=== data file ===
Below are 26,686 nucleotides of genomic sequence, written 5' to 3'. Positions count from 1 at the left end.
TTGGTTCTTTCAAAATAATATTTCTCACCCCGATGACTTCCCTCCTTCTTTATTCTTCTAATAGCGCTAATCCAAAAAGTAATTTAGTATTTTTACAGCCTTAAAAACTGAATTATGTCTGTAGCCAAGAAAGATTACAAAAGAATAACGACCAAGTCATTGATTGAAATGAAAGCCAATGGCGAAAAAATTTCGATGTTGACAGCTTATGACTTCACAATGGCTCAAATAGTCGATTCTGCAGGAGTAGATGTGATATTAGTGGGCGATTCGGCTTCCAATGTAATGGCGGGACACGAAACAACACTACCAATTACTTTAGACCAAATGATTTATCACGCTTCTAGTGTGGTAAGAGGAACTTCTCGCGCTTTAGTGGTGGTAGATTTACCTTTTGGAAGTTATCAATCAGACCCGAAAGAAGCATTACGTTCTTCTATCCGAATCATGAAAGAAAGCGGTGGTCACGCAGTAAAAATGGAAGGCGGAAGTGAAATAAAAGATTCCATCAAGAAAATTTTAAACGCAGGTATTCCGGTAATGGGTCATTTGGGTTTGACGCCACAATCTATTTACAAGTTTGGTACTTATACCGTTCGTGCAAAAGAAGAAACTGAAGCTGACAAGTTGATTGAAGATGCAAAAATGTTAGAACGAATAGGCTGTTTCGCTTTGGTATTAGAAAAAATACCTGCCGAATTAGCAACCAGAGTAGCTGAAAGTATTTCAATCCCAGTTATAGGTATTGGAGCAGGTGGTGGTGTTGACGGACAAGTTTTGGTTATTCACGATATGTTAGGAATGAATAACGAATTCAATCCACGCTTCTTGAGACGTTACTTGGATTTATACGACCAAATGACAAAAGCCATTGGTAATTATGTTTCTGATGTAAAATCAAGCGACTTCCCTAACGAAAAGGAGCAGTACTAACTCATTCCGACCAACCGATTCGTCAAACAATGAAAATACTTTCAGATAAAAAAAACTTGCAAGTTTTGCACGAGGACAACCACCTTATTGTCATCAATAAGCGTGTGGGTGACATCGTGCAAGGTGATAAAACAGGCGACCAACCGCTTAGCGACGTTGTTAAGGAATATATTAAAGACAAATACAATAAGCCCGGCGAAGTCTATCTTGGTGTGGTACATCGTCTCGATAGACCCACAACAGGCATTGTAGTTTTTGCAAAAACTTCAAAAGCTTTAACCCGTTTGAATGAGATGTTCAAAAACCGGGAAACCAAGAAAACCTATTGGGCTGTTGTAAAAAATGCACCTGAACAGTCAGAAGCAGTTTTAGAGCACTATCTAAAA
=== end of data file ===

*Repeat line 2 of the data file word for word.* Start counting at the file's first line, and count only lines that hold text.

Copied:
TTGGTTCTTTCAAAATAATATTTCTCACCCCGATGACTTCCCTCCTTCTTTATTCTTCTAATAGCGCTAATCCAAAAAGTAATTTAGTATTTTTACAGCCTTAAAAACTGAATTATGTCTGTAGCCAAGAAAGATTACAAAAGAATAACGACCAAGTCATTGATTGAAATGAAAGCCAATGGCGAAAAAATTTCGATGTTGACAGCTTATGACTTCACAATGGCTCAAATAGTCGATTCTGCAGGAGTAGATGTGATATTAGTGGGCGATTCGGCTTCCAATGTAATGGCGGGACACGAAACAACACTACCAATTACTTTAGACCAAATGATTTATCACGCTTCTAGTGTGGTAAGAGGAACTTCTCGCGCTTTAGTGGTGGTAGATTTACCTTTTGGAAGTTATCAATCAGACCCGAAAGAAGCATTACGTTCTTCTATCCGAATCATGAAAGAAAGCGGTGGTCACGCAGTAAAAATGGAAGGCGGAAGTGAAATAAAAGATTCCATCAAGAAAATTTTAAACGCAGGTATTCCGGTAATGGGTCATTTGGGTTTGACGCCACAATCTATTTACAAGTTTGGTACTTATACCGTTCGTGCAAAAGAAGAAACTGAAGCTGACAAGTTGATTGAAGATGCAAAAATGTTAGAACGAATAGGCTGTTTCGCTTTGGTATTAGAAAAAATACCTGCCGAATTAGCAACCAGAGTAGCTGAAAGTATTTCAATCCCAGTTATAGGTATTGGAGCAGGTGGTGGTGTTGACGGACAAGTTTTGGTTATTCACGATATGTTAGGAATGAATAACGAATTCAATCCACGCTTCTTGAGACGTTACTTGGATTTATACGACCAAATGACAAAAGCCATTGGTAATTATGTTTCTGATGTAAAATCAAGCGACTTCCCTAACGAAAAGGAGCAGTACTAACTCATTCCGACCAACCGATTCGTCAAACAATGAAAATACTTTCAGATAAAAAAAACTTGCAAGTTTTGCACGAGGACAACCACCTTATTGTCATCAATAAGCGTGTGGGTGACATCGTGCAAGGTGATAAAACAGGCGACCAACCGCTTAGCGACGTTGTTAAGGAATATATTAAAGACAAATACAATAAGCCCGGCGAAGTCTATCTTGGTGTGGTACATCGTCTCGATAGACCCACAACAGGCATTGTAGTTTTTGCAAAAACTTCAAAAGCTTTAACCCGTTTGAATGAGATGTTCAAAAACCGGGAAACCAAGAAAACCTATTGGGCTGTTGTAAAAAATGCACCTGAACAGTCAGAAGCAGTTTTAGAGCACTATCTAAAA